SOCHI -- This was like clockwork, orange.
The times: 29.04, 29.13, 29.15, 29.56 … and on and on it went for 12 laps, metronomic in its precision over 5000 meters, a race that drains the legs and the lungs and the brains.
Sven Kramer never wavered, never tied up and never cheated on his technique. You could carve off the laps of his Olympic record 6:10.76, hand them out in slices for dessert at Thanksgiving, and no one would grouse that someone else had a bigger piece.
The quickest lap was the first, 29.04, and the slowest was the last, 29.84, a variation of eight tenths of a second that was invisible to the naked eye of everyone in Adler Arena, including King Willem-Alexander and Queen Maxima of the Netherlands, who hopped on their orange bicycles and rode to the arena to see one of the greatest long-track speed skaters in history skate what might have been one of his greatest races.
Kramer, a tall but not broad man with an aquiline nose and more than a passing facial resemblance to Sidney Crosby, is 27. He is in the prime of his career, the gold standard of his sport, probably the best since Eric Heiden skated outside a high school in Lake Placid in 1980 and won an unprecedented five gold medals. Kramer, like Heiden, does not overpower skaters as much as he awes them.
Bart Swings of Belgium finished fourth or, as it should be known on the oval, gold medalist, non-Dutch Division. (Kramer headed a Netherlands sweep of the podium.) During training sessions, Swings says, “I try to go behind him and learn with my eyes.”
“He was born to skate,” Geert Kuiper, a Dutch coach who works with Kramer’s TMV team, said of Kramer. “He was born with skates on. Other skaters use technique as their tool. He has technique, but the others don’t have the mentality that he has. He is also a fighter.”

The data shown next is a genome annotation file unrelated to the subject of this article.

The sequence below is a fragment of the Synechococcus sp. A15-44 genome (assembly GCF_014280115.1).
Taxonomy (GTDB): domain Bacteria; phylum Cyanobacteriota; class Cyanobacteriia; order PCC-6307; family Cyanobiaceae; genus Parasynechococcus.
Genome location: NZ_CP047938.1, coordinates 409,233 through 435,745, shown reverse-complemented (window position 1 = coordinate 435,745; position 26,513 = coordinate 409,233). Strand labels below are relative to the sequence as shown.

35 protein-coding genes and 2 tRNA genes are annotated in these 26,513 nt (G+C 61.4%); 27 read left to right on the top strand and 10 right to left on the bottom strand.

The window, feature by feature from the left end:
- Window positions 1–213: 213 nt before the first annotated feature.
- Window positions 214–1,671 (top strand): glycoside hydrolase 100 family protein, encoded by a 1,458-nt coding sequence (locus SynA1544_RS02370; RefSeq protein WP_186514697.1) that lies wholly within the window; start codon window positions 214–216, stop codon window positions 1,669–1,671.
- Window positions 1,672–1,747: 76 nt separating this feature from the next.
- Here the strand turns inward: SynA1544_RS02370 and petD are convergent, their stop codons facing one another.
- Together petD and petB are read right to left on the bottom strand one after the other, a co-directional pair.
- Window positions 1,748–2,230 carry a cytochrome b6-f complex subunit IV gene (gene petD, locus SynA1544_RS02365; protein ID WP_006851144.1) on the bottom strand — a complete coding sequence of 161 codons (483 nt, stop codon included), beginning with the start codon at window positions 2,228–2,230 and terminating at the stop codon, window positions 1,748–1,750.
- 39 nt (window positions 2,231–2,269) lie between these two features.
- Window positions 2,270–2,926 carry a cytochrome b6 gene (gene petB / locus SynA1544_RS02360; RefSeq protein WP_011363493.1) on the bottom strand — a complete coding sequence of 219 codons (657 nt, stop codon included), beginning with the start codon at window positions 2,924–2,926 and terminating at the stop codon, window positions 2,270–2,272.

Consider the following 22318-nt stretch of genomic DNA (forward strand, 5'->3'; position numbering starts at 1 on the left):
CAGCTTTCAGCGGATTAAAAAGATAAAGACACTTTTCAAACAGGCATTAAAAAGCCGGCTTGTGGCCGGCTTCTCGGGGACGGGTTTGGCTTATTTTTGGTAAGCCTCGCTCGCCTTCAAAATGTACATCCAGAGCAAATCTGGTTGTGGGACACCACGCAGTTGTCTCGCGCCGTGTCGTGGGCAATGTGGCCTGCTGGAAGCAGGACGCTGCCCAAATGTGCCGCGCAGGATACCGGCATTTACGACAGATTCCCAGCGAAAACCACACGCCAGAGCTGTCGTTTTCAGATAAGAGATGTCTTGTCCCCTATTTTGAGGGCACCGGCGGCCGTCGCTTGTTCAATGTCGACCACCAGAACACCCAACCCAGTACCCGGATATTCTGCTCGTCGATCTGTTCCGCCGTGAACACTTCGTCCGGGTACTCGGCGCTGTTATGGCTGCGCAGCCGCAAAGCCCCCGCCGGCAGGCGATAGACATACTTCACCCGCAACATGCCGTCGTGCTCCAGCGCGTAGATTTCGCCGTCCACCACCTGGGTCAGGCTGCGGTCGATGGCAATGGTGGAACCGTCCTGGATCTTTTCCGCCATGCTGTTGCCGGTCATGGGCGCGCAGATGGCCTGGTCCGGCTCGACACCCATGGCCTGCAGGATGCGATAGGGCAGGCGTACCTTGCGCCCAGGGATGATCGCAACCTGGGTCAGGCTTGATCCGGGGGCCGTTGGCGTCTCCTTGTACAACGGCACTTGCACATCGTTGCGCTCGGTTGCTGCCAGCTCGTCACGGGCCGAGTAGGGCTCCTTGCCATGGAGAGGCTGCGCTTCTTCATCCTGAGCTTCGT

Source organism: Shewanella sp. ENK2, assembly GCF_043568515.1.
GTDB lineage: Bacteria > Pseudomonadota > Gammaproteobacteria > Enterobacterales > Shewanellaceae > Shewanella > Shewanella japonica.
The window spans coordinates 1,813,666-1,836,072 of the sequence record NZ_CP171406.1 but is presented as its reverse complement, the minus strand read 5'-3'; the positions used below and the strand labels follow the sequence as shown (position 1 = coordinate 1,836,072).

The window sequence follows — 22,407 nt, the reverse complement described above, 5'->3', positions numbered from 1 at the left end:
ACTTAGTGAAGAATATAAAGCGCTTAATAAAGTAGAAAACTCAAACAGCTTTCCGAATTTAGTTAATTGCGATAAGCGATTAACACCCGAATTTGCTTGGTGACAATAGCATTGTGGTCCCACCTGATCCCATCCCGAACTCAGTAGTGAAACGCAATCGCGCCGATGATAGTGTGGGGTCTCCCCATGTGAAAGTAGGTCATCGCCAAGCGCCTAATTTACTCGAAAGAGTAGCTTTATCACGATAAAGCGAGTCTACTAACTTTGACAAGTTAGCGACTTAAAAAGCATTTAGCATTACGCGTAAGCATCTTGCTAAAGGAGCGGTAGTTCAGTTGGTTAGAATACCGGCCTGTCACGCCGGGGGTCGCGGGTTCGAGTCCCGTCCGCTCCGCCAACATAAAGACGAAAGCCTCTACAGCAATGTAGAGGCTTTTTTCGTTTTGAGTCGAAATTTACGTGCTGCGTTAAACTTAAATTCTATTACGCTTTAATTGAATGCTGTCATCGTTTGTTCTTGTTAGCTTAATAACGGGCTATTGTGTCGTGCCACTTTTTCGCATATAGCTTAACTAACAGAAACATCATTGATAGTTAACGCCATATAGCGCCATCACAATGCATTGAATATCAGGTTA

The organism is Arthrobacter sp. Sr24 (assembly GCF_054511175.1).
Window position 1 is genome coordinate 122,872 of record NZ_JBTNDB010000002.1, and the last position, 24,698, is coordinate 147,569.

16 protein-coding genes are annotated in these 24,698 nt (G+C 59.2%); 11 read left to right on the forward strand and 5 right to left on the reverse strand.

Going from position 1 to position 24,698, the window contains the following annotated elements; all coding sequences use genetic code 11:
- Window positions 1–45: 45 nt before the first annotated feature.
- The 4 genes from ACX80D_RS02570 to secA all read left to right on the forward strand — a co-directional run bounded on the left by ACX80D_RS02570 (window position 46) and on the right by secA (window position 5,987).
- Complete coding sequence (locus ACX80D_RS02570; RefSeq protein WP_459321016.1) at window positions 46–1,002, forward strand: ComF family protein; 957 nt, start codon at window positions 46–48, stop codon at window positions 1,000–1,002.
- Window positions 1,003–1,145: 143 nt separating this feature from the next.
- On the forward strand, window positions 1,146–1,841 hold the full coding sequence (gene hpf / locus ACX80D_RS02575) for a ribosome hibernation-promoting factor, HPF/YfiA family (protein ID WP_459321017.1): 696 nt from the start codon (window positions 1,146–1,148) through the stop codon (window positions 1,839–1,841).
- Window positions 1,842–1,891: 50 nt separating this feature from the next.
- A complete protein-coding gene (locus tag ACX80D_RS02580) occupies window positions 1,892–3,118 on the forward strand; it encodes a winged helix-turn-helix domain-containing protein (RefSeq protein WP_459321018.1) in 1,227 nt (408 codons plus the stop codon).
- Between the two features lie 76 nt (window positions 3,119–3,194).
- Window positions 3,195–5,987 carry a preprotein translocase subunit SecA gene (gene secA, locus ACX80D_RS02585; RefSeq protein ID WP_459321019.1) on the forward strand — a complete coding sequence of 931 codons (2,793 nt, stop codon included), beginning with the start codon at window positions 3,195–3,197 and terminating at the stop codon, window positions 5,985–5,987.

So, I asked, how long did it take him to get over Vancouver 2010?
“Maybe four years.”
This is the back-story of Kramer, who Saturday became the second man to win the 5000 meters in consecutive Games. The win was his 16th straight over the distance. He has been unbeaten since 2012. But a passel of victories does not mark the skater -- he now has three Olympic titles and six world all-around championships -- as much as a single absurd, risible defeat.
You might not remember it. Four years ago, unless you lived in West Allis, Wis., Park City, Utah, or another American speed skating mecca, you might not have known Sven Kramer from Cosmo Kramer. (His name is pronounced Krahm-mer. The “a” is short, like most Americans’ attention span for speed skating on television when it is not under the aegis of the IOC.)
But in his low-lying country, beribboned with canals, speed skating is not merely a sporting phenomenon but a social one. Ard Schenk, a Dutch triple gold-medalist from the 1972 Sapporo Olympics, has a flower named after him -- a type of crocus chyrsanthus, the early blooming snow crocus. (This tribute, on balance, is even more impressive than the Coach K Court at Duke.)
When the weather cooperates and canals freeze solid, as they last did in 1997, the Netherlands has a 125-mile, 11-city race in the north, the mythic Elfstedentocht, which has attracted 16,000 competitors and two million spectators in a land of 16 million.
Entering Sochi, Holland had won a record 82 Olympic speed skating medals, two more than Norway, an early power in the sport, and 15 more than the U.S. Of the 491 speed skating medals awarded prior to Saturday, this tiny country had won one of every six. The Netherlands has only four non-speed skating medals in the Winter Games.